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Gensler: European Banks Still Too Risky

European banks were too stingy when raising capital, leaving them exposed to future downturns, says T. Rowe Price Global Stock fund's Rob Gensler


John Coumarianos: Last question, I wanted to talk financials a little bit with you. It looked like you recently added Bank of America, and I wanted to get your assessment about how their problems are shaping up and why you picked that one over say Wells or maybe some slightly smaller one like U.S. Bancorp?

Rob Gensler: Well, Wells and U.S. Banc are great names. They're just not cheap, okay. I'm a big tangible book fan, when it comes to financials. Not book, but tangible book, because that's the fact, that's what they can actually earn.

Wells Fargo, where is it now 27-ish, 25, 28. I lose track because I don't own it at all, but their book value, tangible books are only 12 or 13, so it's over two times tangible book. USB is a little – United Bancorp, a little bit cheaper, they are great institutions. I actually mistakenly sold Wells Fargo too early, like 16.

Bank of America, why did I buy, and look I didn't own it at 2 to 15, so I'm a bit of a dope that way maybe, but reality is at 2, it was a solvency trade. Will it go bankrupt? I didn't want to make the bet, would it go bankrupt. And I didn't even buy it until they did this huge capital raise. And when they did the huge capital raise, the bankruptcy risk, the balance sheet risk is basically off the table and now the risk and the opportunity is what's the earnings power, okay, and what's the fundamental valuation?

Bank of America has about $12 in tangible book. At $15, it's about 1.25 times tangible book, okay. That's a lot cheaper. And I fundamentally believe the earnings power is circa 15% return on equity on tangible, and that it will accrete its book value. So if I do a three-year price target – I know that's long out and some investors don't bother, but three years from now the book value is probably about 40% to 50% higher.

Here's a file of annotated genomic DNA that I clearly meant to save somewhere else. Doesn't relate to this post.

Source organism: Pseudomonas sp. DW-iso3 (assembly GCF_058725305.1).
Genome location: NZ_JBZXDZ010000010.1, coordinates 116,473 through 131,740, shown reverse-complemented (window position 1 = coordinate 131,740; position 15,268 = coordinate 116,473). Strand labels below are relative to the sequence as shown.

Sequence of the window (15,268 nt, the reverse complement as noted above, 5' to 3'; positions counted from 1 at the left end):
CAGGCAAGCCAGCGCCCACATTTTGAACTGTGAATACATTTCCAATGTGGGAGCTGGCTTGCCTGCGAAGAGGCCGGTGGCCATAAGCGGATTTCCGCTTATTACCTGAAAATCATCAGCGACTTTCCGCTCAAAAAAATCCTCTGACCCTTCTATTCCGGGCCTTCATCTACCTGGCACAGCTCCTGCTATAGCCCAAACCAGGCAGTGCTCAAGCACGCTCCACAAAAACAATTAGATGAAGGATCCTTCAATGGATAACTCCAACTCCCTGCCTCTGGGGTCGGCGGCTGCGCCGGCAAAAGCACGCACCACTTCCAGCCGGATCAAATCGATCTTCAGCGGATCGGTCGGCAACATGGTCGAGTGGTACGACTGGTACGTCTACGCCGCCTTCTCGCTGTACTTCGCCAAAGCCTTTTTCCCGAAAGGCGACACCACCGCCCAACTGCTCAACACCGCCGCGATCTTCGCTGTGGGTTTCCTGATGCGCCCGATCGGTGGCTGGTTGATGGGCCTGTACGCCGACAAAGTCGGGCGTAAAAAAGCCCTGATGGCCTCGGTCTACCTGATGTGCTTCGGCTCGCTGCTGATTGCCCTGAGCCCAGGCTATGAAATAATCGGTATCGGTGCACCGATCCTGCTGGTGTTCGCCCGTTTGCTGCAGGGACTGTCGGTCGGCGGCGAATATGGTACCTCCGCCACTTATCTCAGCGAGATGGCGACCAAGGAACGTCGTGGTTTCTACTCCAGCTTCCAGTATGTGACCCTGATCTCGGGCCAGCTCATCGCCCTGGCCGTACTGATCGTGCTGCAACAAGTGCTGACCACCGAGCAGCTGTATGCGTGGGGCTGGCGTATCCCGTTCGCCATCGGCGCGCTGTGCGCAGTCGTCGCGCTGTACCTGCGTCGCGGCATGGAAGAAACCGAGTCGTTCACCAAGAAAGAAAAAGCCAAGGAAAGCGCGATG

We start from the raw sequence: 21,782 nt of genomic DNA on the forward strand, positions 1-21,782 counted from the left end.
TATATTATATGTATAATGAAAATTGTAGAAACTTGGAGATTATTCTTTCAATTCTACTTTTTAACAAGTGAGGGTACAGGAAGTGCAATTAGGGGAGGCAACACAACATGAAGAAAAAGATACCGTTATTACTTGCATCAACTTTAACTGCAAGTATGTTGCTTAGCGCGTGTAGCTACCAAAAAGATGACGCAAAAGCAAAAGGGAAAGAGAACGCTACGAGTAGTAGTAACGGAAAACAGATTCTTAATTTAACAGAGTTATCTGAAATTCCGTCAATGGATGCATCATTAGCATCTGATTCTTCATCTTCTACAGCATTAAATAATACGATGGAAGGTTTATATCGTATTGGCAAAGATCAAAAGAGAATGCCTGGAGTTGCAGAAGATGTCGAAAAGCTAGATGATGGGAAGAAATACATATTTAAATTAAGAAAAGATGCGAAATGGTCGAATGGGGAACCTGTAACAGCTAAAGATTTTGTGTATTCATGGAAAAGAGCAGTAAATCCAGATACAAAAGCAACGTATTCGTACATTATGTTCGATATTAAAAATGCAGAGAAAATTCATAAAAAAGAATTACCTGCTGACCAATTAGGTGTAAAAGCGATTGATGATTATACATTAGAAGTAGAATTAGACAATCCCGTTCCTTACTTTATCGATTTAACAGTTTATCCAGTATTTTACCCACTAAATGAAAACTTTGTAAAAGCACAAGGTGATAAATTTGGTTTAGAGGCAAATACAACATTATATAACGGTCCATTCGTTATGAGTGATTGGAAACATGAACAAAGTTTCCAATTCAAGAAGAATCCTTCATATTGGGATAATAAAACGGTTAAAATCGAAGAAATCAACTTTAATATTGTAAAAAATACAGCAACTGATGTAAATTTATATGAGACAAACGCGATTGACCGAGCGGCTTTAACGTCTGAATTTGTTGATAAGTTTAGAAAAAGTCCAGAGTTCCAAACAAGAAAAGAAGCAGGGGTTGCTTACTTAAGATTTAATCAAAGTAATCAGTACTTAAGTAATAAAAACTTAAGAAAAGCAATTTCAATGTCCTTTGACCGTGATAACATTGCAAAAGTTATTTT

So, it goes from 12% to 17% or 18% and if it actually only trades a book value, I'm going to make some money. Well that's sort of my downside. Well, what's my upside? What if it trades at 1.5 times book because it's actually – we're passed the regulatory reform or passed the credit cycle and the earnings power is a lot lower, because what these things all had earnings power on tangible book of 25% before; on tangible, not on rate.

So, I'm reducing the earnings power but saying why I am worried? I could make between 10% or 20% to maybe 50%, 60%, 70%, no, it's a three year, kind of, I think. But I didn't even layout a scenario, where I lose money. Well, could I lose money? It could meander. I could have opportunity costs.

I think it's a powerful story. It's not a growth story, it's not really growing. It's about normalizing the earnings and getting it really cheap for a fabulous franchise.

Coumarianos: Which is trading so cheap…

Gensler: For a very good franchise, but I'll take – compare that to Citibank, it's trading a lot cheaper. I'm like, there's a lot of wood to chop there and that one could still go, could. I'm not predicting it, could still go horribly wrong. I'm not looking in financials to own names that I think have wide dispersion that have a lot of – oh, I can make a lot, but I could lose a lot.

I'm looking for – it's we own in Intesa Sanpaolo, which is the largest bank in Italy. It's the most boring bank I have ever met in the world and that's good. In a bank, I want boring, okay. They trade at 0.75 times tangible book, 0.8 times because of all the Southern Europe issues going on.


Coumarianos: How hard is it to wrap your arms around what tangible book is when you look at the financial, how much do you have to go loan by loan and say okay…?